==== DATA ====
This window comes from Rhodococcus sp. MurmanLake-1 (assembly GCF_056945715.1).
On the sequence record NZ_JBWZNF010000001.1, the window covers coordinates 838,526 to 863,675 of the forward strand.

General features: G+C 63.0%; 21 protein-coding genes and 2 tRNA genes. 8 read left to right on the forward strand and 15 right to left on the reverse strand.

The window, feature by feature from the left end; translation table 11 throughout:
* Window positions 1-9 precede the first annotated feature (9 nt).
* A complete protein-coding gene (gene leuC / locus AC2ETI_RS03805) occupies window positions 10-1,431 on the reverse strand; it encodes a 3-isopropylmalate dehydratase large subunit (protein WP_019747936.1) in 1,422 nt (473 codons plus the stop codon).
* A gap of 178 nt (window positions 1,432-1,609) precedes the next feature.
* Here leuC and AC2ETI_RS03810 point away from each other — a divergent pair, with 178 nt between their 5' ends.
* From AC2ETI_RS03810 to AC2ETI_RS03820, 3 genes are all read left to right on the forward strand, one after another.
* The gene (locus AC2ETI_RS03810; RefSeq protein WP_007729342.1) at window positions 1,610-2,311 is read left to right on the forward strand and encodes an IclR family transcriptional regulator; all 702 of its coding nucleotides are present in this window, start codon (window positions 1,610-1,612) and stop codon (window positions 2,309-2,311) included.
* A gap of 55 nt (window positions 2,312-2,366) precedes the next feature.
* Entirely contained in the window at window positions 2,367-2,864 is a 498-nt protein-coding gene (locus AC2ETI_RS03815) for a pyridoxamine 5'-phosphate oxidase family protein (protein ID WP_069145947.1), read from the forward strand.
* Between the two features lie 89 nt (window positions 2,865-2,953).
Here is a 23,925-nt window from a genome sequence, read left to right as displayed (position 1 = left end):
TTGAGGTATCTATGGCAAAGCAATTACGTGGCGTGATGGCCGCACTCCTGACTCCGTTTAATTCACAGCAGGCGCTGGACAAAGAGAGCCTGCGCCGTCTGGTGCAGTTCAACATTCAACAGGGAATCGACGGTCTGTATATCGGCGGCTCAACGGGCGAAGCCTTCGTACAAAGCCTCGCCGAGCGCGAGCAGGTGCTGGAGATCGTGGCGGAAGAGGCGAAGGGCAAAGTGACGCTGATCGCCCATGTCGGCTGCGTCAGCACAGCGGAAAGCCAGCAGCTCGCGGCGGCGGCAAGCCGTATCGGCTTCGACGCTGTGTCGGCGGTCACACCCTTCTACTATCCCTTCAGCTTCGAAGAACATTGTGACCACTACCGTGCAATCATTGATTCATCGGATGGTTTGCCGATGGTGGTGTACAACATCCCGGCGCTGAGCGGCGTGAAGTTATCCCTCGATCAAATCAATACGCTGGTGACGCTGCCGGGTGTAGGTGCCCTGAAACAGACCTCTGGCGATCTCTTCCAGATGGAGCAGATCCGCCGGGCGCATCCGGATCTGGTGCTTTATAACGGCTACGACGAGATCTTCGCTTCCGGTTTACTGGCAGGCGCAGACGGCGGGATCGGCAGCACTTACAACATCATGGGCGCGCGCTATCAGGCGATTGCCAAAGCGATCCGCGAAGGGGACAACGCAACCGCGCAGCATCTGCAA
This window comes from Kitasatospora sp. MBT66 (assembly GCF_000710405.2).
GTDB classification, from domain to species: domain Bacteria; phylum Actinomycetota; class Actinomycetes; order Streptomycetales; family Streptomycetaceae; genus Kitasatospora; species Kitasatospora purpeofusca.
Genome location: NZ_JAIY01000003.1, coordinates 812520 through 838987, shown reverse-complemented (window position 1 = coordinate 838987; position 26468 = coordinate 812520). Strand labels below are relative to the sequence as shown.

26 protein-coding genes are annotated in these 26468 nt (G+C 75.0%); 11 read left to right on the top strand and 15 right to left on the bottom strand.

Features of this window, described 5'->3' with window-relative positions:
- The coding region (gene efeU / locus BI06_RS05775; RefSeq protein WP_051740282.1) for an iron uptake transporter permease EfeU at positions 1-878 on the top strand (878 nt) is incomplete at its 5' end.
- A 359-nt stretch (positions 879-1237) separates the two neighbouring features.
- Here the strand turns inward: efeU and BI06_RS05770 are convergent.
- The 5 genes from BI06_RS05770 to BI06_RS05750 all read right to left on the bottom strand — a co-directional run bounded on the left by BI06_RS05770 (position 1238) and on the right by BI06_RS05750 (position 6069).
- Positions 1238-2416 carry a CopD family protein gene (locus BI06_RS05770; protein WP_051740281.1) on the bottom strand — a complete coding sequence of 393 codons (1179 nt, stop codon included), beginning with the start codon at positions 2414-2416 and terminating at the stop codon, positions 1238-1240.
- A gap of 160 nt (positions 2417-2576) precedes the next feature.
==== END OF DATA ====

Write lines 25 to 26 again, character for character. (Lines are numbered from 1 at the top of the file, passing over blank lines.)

- Positions 1238-2416 carry a CopD family protein gene (locus BI06_RS05770; protein WP_051740281.1) on the bottom strand — a complete coding sequence of 393 codons (1179 nt, stop codon included), beginning with the start codon at positions 2414-2416 and terminating at the stop codon, positions 1238-1240.
- A gap of 160 nt (positions 2417-2576) precedes the next feature.